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the challenge

In this photo released by Torrid, Whitney Thompson, "America's Next Top Model" winner, right, shoots a fashion segment at Torrid, Tuesday, Aug. 10, 2010, in Brea, Calif.Rene Macura

Every week, we will seek out expert advice to help a small or medium-sized company overcome a key issue it is facing in its business.

When Pam Shainhouse's daughter, Alli Shapiro, was treated for cancer, she gained 80 pounds, and was unable to fit into any of her clothes.

After failing to find fashionable plus-sized outfits, Ms. Shainhouse's daughter decided to start her own clothing line for full-figured women. Unfortunately, she passed away in 2006 before she had a chance, leaving her mother to create the business.

It took Ms. Shainhouse about five years to muster up the energy to start Allistyle Inc., the Toronto-based company named after her daughter.

After just 12 months, Ms. Shainhouse is still struggling to build the business, but finding warmer reception in the United States than in Canada.

It helps that Ms. Shainhouse's partner, and the company's executive vice-president and spokesperson, is Whitney Thompson, the only plus-sized winner of America's Next Top Model . The two connected when they were seated next to each other at a Manhattan fashion show.

As well, the plus-sized line may resonate with more people down south, where 34.4 per cent of Americans are obese, compared to 24.1 per cent in Canada.

With Ms. Thompson's backing, Ms. Shainhouse has landed meetings with major U.S. boutiques and departments stores, including Bloomingdale's and Nordstrom. While none have yet taken on her line, all have told her to come back and show off the collection again in the summer, she says.

Not so in Canada. Though one Toronto boutique has been carrying the line (between it and some online sales, Ms. Shainhouse says she expects to generate $100,000 in revenues this year), she's been turned down by the Bay and about a dozen other retailers in Canada she's approached, she says.

The Challenge: Where should Allistyle focus on building its business – in Canada or the United States?


Ed Strapagiel, executive vice-president of Toronto-based market research firm KubasPrimedia

The U.S. is tempting because of the size of the market, but it's also much more expensive to deal with. You have to go there, so every meeting is $1,500 a pop. Also, the U.S. market is 10 times bigger so she has to ask herself, is she going to be able to have enough manufacturing capacity to supply a contract? The agreements she signs with the U.S. retailers will also heavily be in their favour. She'll basically have to sell on consignment, so whatever she doesn't sell, she'll have to haul back to Canada.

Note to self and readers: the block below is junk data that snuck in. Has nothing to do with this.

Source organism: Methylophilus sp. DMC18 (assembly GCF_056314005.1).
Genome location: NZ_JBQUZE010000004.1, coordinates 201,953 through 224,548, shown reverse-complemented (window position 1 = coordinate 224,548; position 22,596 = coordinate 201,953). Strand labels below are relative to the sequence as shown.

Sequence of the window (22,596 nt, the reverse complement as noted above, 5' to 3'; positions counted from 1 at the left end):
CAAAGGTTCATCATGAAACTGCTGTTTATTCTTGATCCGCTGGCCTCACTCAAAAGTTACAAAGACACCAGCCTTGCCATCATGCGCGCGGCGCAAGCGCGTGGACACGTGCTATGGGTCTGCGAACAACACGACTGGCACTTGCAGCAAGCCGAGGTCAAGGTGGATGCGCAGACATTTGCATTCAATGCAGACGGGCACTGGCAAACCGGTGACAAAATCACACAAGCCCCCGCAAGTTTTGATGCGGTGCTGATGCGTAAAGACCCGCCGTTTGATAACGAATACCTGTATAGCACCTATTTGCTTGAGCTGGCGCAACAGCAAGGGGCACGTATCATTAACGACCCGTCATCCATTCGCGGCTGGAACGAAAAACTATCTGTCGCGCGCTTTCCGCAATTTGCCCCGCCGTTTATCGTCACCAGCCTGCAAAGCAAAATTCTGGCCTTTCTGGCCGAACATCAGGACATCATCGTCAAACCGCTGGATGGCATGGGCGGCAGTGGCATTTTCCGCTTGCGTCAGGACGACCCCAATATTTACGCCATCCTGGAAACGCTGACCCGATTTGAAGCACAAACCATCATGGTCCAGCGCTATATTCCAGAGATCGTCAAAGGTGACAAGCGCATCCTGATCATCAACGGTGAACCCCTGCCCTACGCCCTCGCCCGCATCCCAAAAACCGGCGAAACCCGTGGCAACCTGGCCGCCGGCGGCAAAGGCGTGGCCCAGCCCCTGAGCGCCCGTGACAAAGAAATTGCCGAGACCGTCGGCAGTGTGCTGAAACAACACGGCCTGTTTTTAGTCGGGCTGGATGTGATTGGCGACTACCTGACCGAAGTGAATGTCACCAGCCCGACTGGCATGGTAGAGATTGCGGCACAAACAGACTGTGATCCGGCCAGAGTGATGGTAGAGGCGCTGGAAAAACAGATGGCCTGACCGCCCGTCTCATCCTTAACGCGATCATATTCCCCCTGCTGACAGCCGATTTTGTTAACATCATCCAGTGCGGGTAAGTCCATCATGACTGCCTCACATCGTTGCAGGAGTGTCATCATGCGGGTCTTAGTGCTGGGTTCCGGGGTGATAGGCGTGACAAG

In business, there's this race between expenses and revenues. And while revenue opportunities may be tempting, she has to be very careful about the expense side. She doesn't want to run out of capital before she gets off the ground. So start in Canada – it'll be far cheaper – then take on the U.S.

Sandy Huang, president of Vancouver-based Pinpoint Tactics Business Consulting

Follow where the money is. If the U.S. is more responsive, then focus there to establish a customer base. When she has more resources and energy, she can reexamine the Canadian market.

Considering the population statistics and that there are more overweight women in the States than Canada, then it does make sense for her to look south. Having a recognized spokesperson, which helps you market your brand, speaks volumes. Plus, there is something to be said for being in the fashion industry in the U.S.

She should really focus on PR. Try to get exposure in American magazines or online publications to help her establish herself and her brand. Leverage her top model spokesperson and generate buzz about her business. When she gets her name out there, Canadians will start paying attention.

Cheryl Ng, founder of Toronto-based Foufou Dog

When we started, we focused more on the U.S. than Canada. One reason was that Canada doesn't have as many trade shows. Trade shows make it easier to attract U.S. clients. America's also much bigger. For the first four years of my business m75 per cent of revenues came from the U.S. and 25 per cent came from Canada. Now, 50 per cent still comes from the States.

Start doing the trade shows – find out which ones attract the most buyers and have a plus-sized section. Connect with American fashion bloggers. Build brand awareness. Eventually, Canada will come calling.


Expense versus revenues

Selling into the United States can be an expensive proposition. Travelling back and forth for meetings is costly and so is shipping goods across the border. If she can afford the expense, though, it is a bigger market with bigger sales potential.

Hit trade shows

The best place for retailers to market their wares is at trade shows, and there are many more of them in the United States. The more shows she can attend, the more access she'll get to American buyers.

Leverage her celebrity spokesperson

Her strongest asset right now is Whitney Thompson, who won America's Next Top Model. Go where people recognize her name. She may help open doors in Canada, but she's better known in the United States.

Special to The Globe and Mail

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